Anna Paladini was born in 1989, in a little village deep in the countryside of Marche (Italy). 
Due to her true passion about any form of visual art, she starts experimenting with drawing techniques at a very young age and never stopped ever since. 
She graduated at the School of Arts of Urbino and specialized in illustration and animated-film making. In order to continue her path through experimentation, she moved to Milan and attended the IED Fashion conveying her passion for comics and cinema through dressmaking.  She now is a freelance and works mostly as illustrator and textile designer for Moschino and Bulgari and every now and then takes part in indie projects as consultant and art director.
She recently started an Instagram page named @rawfragments where she posts personal illustrations that would like to explore (and hopefully unfold) contemporary social issues. 

This series is about sex and disability. As a society we tend to ignore the fact that every disabled person is first of all a human being, and like every other human he/she has desires, instincts and needs: urges.
Anna is convinced that society didnʼt actively refuse to think about the urges of disabled people, because she believes in the power of empathy, but the misrepresentation (or even non-representation) of disability in the media through the years leaded us to forget in some way that disability is a fact and a real forgotten minority.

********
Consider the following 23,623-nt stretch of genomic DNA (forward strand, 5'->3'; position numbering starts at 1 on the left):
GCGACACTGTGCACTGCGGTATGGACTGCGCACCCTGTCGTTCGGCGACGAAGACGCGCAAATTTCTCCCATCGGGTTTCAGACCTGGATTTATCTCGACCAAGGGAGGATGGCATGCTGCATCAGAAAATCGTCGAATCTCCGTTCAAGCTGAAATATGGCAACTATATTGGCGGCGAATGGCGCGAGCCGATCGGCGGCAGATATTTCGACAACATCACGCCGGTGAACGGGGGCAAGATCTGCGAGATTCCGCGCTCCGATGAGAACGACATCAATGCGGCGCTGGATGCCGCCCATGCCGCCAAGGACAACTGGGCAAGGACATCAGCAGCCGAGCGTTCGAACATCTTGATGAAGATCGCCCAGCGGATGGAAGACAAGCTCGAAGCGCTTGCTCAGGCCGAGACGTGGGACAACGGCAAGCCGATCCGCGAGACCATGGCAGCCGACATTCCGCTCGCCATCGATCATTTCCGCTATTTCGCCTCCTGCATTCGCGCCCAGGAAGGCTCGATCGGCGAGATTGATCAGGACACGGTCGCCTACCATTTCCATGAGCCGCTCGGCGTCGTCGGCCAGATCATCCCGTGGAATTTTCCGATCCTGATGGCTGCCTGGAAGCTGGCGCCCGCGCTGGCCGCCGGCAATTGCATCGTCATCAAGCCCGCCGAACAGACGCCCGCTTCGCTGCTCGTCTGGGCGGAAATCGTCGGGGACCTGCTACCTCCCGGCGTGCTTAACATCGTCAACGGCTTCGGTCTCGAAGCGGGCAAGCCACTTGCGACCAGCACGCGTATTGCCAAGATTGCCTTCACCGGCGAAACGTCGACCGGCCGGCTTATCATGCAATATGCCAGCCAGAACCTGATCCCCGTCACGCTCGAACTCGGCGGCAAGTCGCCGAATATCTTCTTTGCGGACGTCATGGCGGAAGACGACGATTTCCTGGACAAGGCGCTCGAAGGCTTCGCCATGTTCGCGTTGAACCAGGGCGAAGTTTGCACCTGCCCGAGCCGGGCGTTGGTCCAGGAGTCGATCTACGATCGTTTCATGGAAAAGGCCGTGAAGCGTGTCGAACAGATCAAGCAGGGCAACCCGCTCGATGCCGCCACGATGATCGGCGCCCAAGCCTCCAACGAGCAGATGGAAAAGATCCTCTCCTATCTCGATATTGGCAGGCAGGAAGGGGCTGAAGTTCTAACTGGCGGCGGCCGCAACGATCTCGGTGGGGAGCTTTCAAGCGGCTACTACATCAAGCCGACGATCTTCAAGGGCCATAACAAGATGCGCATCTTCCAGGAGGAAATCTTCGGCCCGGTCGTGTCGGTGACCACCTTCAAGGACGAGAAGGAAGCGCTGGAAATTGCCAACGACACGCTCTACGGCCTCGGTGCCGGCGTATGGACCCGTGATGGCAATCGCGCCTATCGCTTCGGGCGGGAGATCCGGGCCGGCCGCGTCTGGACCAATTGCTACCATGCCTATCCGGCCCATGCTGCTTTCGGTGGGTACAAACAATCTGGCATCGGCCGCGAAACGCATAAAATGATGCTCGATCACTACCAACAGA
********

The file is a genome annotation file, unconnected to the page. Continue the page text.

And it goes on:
The discrimination of disabled people related to sex is a complex topic with a wide range of issues, from the desexualization of a body that the majority of people canʼt recognize as sexual (therefore incapable of feeling pleasure), to more complex, political and ethical problems that concerns giving to disabled with forms of paralysis some kind of sexual assistance.
In a world that wants to bring equal rights and equal well-being to an increasingly growing varieties of minority, we must detach ourself from a trend- based mediatic concept of “minority” and ask ourselves if we are still missing something and how can we open our mind and hearts to be receptive towards the forgotten.

Anna thinks that every social change can (and has) to start simply bringing out the topic, reminding society that we are missing something and we should talk about it, starting to notice and analyze the world around us through one of the most powerful tools: empathy.